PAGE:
CT Scanning Research of the Four Heavenly Kings Statues of Nan'en-do at Kofukuji Temple in Nara!
This video, titled "Unkei’s ‘mark’ found on Four Heavenly Kings standing statues," is about the Four Heavenly Kings statues at Nan'en-do in Nara Prefecture. It was published by "Asahi Shimbun."
In 2017, the Tokyo National Museum conducted CT scans on the Buddhist statues of Kofukuji Temple in Nara Prefecture (奈良県, Nara-ken) to coincide with a special exhibit called "Unkei—The Great Master of Buddhist Sculpture."
It opened up the possibility that the creator of the Mujaku and Seshin standing statues (無著世親菩薩立像, Mujaku Seshin Bosatsu Ryuzo), known as the most highly acclaimed Japanese sculptures, was none other than genius Buddhist sculptor Unkei.
Presently in Japan, it is said that there are 31 other statues created by Unkei, but there is a likelihood that the number will rise as surveys continue.
The CT Scan Research of the Four Heavenly Kings Statues
According to the video, by CT scanning the Four Heavenly Kings statues of Nan'en-do, and the Mujaku and Seshin standing statues of the North Round Hall (北円堂, Hokuendo), it was discovered that wooden parts containing tree cores had been combined to make both groups of statues.
It is therefore said that the Four Heavenly Kings statues at Kofukuji Temple were created by Unkei.
The commonality in technique used in the Mujaku and Seshin statues is an important factor to back the claim that the creator of both groups of statues is Unkei.
In the video, the statue, over 2 meters tall, is neatly wrapped, and from 0:49 in the video, the x-ray CT scanning begins.
From 0:10 in the video, Ryusuke Asami, section chief of the planning division at the Tokyo National Museum, says in interview, "the Four Heavenly Kings statues have never been photographed using x-rays before and the structures of the insides of the statues has also not been understood."
What are the Four Heavenly Kings?
The Four Heavenly Kings are the four gods of Buddhism that protect the four directions and consist of the Jikokuten statue (持国天像, Jikokuten-zo) of the east, the Zojoten statue (増長天像, Zojoten-zo) of the south, the Komokuten (広目天像, Komokuten-zo) statue of the west, and the Tamokuten statue (多聞天像, Tamonten-zo) of the North.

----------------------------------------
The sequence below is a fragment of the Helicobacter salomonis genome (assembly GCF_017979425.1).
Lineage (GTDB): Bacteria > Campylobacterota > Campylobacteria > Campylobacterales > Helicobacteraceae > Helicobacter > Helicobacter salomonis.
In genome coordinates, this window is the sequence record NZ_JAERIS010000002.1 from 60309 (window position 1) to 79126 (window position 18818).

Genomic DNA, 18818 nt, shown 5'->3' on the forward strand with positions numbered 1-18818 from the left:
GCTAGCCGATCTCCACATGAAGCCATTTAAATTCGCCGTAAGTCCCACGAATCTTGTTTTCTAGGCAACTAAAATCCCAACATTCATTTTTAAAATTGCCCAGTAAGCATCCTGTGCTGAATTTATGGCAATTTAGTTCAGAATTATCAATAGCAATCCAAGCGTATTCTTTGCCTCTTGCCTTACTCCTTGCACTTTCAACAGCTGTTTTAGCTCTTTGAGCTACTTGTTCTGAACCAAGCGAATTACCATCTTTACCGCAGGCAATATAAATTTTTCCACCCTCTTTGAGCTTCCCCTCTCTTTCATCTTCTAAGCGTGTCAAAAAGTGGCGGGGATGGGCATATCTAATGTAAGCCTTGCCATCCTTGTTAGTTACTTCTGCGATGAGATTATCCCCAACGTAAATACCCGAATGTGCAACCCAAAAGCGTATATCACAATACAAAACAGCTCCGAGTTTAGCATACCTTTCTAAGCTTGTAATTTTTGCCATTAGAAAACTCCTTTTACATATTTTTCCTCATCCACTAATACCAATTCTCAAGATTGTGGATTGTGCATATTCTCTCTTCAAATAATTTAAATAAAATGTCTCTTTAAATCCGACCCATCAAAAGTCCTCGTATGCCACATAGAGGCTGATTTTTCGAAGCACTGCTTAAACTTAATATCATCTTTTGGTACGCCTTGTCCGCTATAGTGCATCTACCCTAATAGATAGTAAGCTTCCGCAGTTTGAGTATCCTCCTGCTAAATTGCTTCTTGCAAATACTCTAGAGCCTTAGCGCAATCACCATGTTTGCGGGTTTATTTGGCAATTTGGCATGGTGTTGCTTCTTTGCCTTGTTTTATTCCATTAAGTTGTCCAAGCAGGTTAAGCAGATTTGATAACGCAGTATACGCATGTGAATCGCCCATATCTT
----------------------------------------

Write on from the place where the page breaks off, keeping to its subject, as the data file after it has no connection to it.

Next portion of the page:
The Four Heavenly Kings statues at Kofukuji Temple were thought to be the works of Unkei’s father, Kokei, but from this research and researches on their styles, it has become increasingly believable that these were created by the hands of Unkei himself.
The National Treasures and Important Cultural Properties of Kofukuji Temple
Kofukuji Temple, located in Nara Prefecture, consists of historical buildings, such as the East Golden Hall (東金堂, Tokondo), the West Golden Hall (西金堂, Saikondo), the North Round Hall, and the South Round Hall (Nan'en-do).
The wooden statues of the Four Heavenly Kings at Kofukuji were moved from the Old Golden Hall (旧金堂, Kyukondo) to the South Round Hall replacing the Four Heavenly Kings statues in the South Round Hall, which are introduced in the video.
Other than these, there are many temple treasures at Kofukuji Temple which were created during the Heian period (794-1185) and the Kamakura period (1185-1333), including the Asura statue, the wooden Medicine King (Bhaishajyaraja) and Medicine Superior standing statues (薬王菩薩・薬上菩薩立像, Mokuzo Yakuobosatsu・Yakujobosatsu Ryuzo), the bronze Medicine Master sitting statue (薬師如来坐像, Yakushinyorai Zazo), Ryowakiji statue, the wooden Manjushri standing statue (文殊菩薩立像, Monjubosatsu Ryuzo), the wooden Vimalakirti sitting statue (維摩居士坐像, Yuimakoji Zazo), the wooden Twelve Heavenly Generals standing statues (十二神将立像, Junishinsho Ryuzo), and the bronze Buddha head.
Summary of the Four Heavenly Kings of Kofukuji
This article introduced the massive discovery of the Four Heavenly Kings of Kofukuji possibly being created by the genius Buddhist sculptor, Unkei.
The research by the Tokyo National Museum may lead to an important discovery that unravels the mysteries of history.
Nara Prefecture has flourished for more than a thousand years, back when it was called Heijokyo (平城京, Heijo-kyo), and it still has many sightseeing locations, such as Todaiji Temple, Kasuga Shrine (春日大社, Kasuga-taisha), Yakushiji Temple, Taima Temple (当麻寺, Taimadera), and more.
If you’re interested in Buddhist statues or Japanese history in general, we urge you to visit!
【Official Website】The Head Temple of the Hosso School (法相宗, Hosso-shu) Kofukuji Temple